A year ago, a friend of mine upgraded his version of GirlFriend to GirlFriendPlus 1.0, which is a Terminate and Stay Resident version of GirlFriend. He discovered that GirlFriendPlus 1.0 expires within a year if you don't upgrade to Fiancee 1.0. So he did, but soon after that, he had to upgrade to Wife 1.0, which he describes as a huge resource hog. It has taken up all his space, so he can't load anything else. One of the primary reasons he decided to go with Wife 1.0 was because it came bundled with FreeSexPlus.
Well, it turns out the resource allocation module of Wife 1.0 sometimes prohibits access to FreeSexPlus, particularly the new Plug-Ins he wanted to try. On top of that, Wife 1.0 must be running on a well warmed-up system before he can do anything. Although he did not ask for it, Wife 1.0 came with MotherInLaw 1.0 which has an automatic pop-up feature he can't turn-off.
I told him to try installing Mistress 1.0, but he said he heard if you try to run it without first uninstalling Wife 1.0, Wife 1.0 will delete MSMoney files before doing the uninstall itself. Then Mistress 1.0 won't install anyway because of insufficient resources.
Windows 95 (win-DOH-z), n. A thirty-two bit extension and graphical shell to a sixteen bit patch to an eight bit operating system originally coded for a 4 bit microprocessor which was written by a 2 bit company that can't stand 1 bit of competition.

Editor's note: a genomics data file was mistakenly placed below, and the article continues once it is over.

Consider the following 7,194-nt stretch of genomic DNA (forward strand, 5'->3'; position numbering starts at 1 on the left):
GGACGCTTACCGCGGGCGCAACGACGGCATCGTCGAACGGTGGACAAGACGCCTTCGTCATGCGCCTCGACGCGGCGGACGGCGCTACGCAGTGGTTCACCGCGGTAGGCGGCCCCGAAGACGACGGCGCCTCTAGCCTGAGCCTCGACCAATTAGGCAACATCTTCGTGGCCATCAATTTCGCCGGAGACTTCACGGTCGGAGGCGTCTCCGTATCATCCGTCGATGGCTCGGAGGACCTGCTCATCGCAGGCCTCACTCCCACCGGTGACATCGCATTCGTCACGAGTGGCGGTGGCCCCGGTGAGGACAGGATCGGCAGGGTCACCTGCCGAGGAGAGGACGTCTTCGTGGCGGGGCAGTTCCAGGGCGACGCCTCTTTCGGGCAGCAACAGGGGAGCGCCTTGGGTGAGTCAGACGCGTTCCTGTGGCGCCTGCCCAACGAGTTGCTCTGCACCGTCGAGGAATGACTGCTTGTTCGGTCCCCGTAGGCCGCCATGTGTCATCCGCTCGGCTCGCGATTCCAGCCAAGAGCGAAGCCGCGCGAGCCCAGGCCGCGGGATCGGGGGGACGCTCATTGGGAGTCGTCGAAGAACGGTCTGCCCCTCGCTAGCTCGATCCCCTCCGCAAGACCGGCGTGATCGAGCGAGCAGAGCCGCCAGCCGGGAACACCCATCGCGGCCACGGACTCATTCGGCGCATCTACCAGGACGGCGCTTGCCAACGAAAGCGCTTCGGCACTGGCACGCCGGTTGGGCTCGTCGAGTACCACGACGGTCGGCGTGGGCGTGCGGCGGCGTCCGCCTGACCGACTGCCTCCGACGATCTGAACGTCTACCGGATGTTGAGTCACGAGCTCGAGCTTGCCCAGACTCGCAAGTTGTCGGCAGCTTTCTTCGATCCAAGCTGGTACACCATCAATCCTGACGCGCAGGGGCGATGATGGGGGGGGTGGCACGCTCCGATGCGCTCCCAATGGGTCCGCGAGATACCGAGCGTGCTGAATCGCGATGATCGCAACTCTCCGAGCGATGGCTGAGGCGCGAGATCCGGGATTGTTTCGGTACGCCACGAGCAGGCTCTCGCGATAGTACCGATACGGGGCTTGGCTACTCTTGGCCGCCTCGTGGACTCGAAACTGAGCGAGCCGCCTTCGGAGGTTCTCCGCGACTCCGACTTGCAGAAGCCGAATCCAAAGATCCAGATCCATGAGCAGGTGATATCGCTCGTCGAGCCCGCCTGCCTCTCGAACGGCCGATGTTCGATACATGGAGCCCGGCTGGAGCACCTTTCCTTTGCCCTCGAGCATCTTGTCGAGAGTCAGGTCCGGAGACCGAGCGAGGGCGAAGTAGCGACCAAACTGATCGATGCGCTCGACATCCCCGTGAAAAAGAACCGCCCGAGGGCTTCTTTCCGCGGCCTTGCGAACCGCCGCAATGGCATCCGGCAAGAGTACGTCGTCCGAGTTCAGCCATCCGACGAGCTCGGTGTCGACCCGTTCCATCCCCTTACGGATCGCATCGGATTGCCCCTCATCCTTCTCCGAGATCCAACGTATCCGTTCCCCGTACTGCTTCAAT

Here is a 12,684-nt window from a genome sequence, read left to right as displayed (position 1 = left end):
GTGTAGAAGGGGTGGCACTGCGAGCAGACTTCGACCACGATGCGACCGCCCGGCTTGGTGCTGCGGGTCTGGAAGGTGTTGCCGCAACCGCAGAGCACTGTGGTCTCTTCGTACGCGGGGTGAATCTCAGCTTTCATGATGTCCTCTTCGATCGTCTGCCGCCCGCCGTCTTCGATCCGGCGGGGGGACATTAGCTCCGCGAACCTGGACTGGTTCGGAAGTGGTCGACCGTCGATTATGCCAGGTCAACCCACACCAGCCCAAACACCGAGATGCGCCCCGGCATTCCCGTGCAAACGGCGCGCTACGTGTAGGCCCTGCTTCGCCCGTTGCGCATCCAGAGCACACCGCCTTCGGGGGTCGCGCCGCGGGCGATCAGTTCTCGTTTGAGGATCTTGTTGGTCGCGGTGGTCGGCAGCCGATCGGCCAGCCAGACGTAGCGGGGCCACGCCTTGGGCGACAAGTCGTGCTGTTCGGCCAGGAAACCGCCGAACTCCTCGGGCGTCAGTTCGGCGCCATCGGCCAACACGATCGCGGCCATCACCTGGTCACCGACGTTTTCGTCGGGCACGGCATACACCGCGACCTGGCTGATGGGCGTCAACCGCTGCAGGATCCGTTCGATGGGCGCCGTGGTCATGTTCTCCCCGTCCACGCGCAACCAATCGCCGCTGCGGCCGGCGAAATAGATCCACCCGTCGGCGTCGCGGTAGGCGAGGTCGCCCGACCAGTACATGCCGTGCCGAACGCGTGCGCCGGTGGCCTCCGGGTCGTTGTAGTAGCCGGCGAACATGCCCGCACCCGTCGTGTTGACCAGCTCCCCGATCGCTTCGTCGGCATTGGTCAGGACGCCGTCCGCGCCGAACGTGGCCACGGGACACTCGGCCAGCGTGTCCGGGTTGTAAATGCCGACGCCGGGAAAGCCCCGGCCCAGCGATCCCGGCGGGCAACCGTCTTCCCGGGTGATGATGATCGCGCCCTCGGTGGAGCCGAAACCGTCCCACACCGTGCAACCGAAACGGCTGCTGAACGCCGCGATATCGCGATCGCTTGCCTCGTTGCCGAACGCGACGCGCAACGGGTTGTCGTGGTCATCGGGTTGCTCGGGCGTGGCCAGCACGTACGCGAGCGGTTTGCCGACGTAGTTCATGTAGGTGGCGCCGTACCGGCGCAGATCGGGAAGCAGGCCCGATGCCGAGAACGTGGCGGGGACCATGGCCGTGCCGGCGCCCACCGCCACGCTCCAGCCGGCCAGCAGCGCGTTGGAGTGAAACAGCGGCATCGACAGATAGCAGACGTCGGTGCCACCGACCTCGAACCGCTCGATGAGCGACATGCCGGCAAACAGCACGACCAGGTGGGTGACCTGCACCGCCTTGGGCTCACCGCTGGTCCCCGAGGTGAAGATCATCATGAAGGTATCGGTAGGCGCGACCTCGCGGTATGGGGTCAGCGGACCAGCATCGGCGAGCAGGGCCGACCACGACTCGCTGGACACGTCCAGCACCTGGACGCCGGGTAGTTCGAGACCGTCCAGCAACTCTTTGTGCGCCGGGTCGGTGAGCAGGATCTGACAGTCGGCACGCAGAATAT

A hurricane came unexpectedly. The ship went down and was lost. The man found himself swept up on the shore of an island with no other people, no supplies, nothing, only bananas and coconuts. Used to 5-star hotels, this guy had no idea what to do, so for the next four months he ate bananas, drank coconut juice and longed for his old life and fixed his gaze on the sea, hoping to spot a rescue ship.
One day, as he was lying on the beach, he spotted movement out of the corner of his eye. It was a rowboat, and in it was the most gorgeous woman he had ever seen. She rowed up to him. In disbelief, he asked her: "Where did you come from? How did you get here?"
"I rowed from the other side of the island," she said. "I landed here when my cruise ship sank."
"Amazing," he said. "I didn't know anyone else had survived. How many are there? You were lucky to have a rowboat wash up with you."
"It's only me," she said, "and the rowboat didn't wash up; nothing did."
He was confused. "Then how did you get the rowboat?"